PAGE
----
Federal Tax Credit

The single most important incentive available to anyone considering purchasing a solar system is the Federal Renewable Energy Tax Credit. This credit pays new solar owners 30% of the total cost of their systems via a personal income tax credit. As an example, someone who purchases a $30,000 system will receive an extra $9,000 back on their annual tax refund as long as they paid at least that much in federal income taxes over the course of the year. If the person only paid $8,000 in taxes, that extra $1,000 would be carried forward to the next year.

Clean Energy Grant Program

Maryland homeowners who install solar panels on their roof get a flat $1,000 rebate through the Clean Energy Grant Program. This rebate is only valid for systems sized 20kW and below. If you’re planning a larger system, you do not qualify for this grant, but you are then eligible for the state production tax credit (see below). As a bonus, the $1,000 grant is completely tax exempt, meaning it doesn’t count towards the income of the recipient.

Clean Energy Production Tax Credit

Maryland homeowners who are installing extremely large solar systems (production of >23,500 kWh, ~5x the average system) are eligible for the state’s Clean Energy Production Tax Credit. This credit pays .85¢/kWh against the state income tax, for a five-year period, for electricity generated by eligible resources.

SRECs

Solar Renewable Energy Certificates (SRECs) are certificates that represent proof that one megawatt-hour (MWh) of electricity was generated from solar resources. SRECs can be sold to utilities in Maryland which are required to produce a certain percentage of their electricity from renewable resources, a requirement known as a Renewable Portfolio Standard (RPS) or solar carve-out. The sale of these certificates is completely different from the actual sale or credit from exporting electricity into the grid, which is related to Net Metering (see below).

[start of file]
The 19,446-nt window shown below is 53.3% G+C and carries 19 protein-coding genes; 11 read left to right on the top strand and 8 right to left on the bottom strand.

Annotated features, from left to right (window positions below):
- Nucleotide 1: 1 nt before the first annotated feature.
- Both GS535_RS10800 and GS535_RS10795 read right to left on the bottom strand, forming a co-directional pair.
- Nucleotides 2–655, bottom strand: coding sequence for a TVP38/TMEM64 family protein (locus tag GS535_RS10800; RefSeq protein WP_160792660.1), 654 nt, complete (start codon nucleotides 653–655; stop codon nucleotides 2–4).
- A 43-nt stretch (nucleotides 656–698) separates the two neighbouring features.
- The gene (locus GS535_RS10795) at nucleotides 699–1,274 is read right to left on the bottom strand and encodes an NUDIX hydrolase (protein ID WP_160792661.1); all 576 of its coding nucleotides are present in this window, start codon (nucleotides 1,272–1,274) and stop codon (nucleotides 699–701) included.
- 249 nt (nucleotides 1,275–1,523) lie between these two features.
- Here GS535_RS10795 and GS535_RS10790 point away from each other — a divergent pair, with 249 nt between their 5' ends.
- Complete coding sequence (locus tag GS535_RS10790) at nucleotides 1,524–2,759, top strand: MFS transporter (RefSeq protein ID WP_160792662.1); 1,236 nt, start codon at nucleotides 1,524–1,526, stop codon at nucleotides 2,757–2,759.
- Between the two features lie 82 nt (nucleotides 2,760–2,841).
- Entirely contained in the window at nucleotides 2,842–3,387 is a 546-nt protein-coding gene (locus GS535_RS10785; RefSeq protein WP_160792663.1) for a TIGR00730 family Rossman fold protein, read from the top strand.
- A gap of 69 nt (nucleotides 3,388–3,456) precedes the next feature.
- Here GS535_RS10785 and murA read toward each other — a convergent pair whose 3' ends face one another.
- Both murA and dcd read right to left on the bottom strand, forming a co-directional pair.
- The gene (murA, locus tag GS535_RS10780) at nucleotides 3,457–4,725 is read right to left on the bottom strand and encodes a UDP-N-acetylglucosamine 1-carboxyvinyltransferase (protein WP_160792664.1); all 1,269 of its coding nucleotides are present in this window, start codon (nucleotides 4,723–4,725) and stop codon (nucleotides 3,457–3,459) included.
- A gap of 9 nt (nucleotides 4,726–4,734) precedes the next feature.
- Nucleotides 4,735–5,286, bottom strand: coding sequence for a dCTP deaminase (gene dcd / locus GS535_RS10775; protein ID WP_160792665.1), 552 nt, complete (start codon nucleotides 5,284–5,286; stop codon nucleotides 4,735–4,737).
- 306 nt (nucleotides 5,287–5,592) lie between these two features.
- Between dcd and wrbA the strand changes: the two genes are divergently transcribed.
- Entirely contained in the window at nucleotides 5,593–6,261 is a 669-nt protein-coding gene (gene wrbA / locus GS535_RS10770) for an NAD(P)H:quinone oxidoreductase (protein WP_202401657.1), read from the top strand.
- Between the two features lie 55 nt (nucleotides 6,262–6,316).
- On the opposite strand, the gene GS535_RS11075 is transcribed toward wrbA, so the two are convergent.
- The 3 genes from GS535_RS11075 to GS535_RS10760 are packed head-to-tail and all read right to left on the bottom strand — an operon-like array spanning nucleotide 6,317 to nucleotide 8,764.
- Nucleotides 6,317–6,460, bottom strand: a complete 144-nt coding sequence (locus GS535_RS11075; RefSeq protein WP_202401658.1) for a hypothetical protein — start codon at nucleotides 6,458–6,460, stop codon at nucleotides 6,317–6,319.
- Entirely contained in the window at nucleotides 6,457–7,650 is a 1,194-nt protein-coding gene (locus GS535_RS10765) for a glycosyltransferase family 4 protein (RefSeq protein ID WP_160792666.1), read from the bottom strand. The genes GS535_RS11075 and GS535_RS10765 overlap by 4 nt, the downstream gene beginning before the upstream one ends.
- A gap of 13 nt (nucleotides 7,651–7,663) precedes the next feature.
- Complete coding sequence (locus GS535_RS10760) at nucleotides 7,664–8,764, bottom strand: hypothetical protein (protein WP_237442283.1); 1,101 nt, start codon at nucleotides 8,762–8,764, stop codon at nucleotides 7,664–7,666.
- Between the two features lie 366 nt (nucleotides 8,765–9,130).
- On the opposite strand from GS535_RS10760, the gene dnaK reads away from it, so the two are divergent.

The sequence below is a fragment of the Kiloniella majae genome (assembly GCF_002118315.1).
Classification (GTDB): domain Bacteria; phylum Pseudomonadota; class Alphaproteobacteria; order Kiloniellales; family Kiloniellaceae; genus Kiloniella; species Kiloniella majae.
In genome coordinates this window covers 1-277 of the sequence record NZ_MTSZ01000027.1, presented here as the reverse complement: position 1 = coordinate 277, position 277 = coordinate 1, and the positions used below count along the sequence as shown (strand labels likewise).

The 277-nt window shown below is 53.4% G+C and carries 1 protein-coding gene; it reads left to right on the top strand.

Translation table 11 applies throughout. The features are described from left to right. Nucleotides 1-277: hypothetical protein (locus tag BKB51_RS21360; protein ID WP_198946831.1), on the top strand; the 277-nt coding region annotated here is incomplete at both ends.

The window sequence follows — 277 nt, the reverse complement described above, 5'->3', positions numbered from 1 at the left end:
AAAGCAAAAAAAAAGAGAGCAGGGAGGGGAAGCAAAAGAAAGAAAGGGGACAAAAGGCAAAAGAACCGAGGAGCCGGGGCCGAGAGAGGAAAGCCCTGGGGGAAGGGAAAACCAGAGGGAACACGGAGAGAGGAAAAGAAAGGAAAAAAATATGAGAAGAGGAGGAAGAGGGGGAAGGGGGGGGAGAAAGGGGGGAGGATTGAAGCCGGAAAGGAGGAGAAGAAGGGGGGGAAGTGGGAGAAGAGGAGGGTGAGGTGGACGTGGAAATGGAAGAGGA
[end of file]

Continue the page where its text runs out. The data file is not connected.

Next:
Property Tax Exemption

Solar systems have a significant increase on the value of a home, with the largest and most recent study indicating an increase of approximately $30,000 for a 10kW system in MD. However, because Maryland has a property tax exemption for solar systems, this increase in home value won’t cost you a penny when tax time rolls around.

Sales Tax Exemption

Since July 2008, Maryland has had a Sales and Use Tax Exemption for Renewable Energy Equipment. This exemption allows us to buy any materials to be used for a solar system without having to pay the normal sales tax of 6%. This translates to a significant reduction in the price of a solar system for Maryland homeowners.

Property Tax Credits

In addition to Maryland’s generous renewable energy policies, several counties have enacted additional measures to promote the use of solar.

  • Anne Arundel County– property tax credit for the lesser of $2,500 or 50% of the net system cost
  • Baltimore County– property tax credit for the lesser of $5,000 or 50% of the net system cost. *The allocated budget for these credit have been met. Applications are being waitlisted for the new budget*
  • Harford County– property tax credit for the lesser of $2,500 or 100% of total real property tax
  • Prince George’s County– property tax credit for the lesser of $5,000 or 50% of the system cost. *This tax credit has been fully subscribed until 2020*

Net Metering

Net metering is a stipulation that requires utility companies to give you credit for any excess electricity your system produces. For example, a home that consumes 20 kWhs of grid electricity during the night and produces an excess of 20 kWhs of solar electricity during the day would register as having used no grid electricity at all. Maryland’s net-metering rules let you connect your solar panel system to the grid, and if you generate more kWh than you use, your electric company is required to credit you the going rate toward future bills.

Interconnection

Maryland has enacted strong interconnection standards which outline how you can connect to the grid. Check out Maryland’s Interconnection Rules.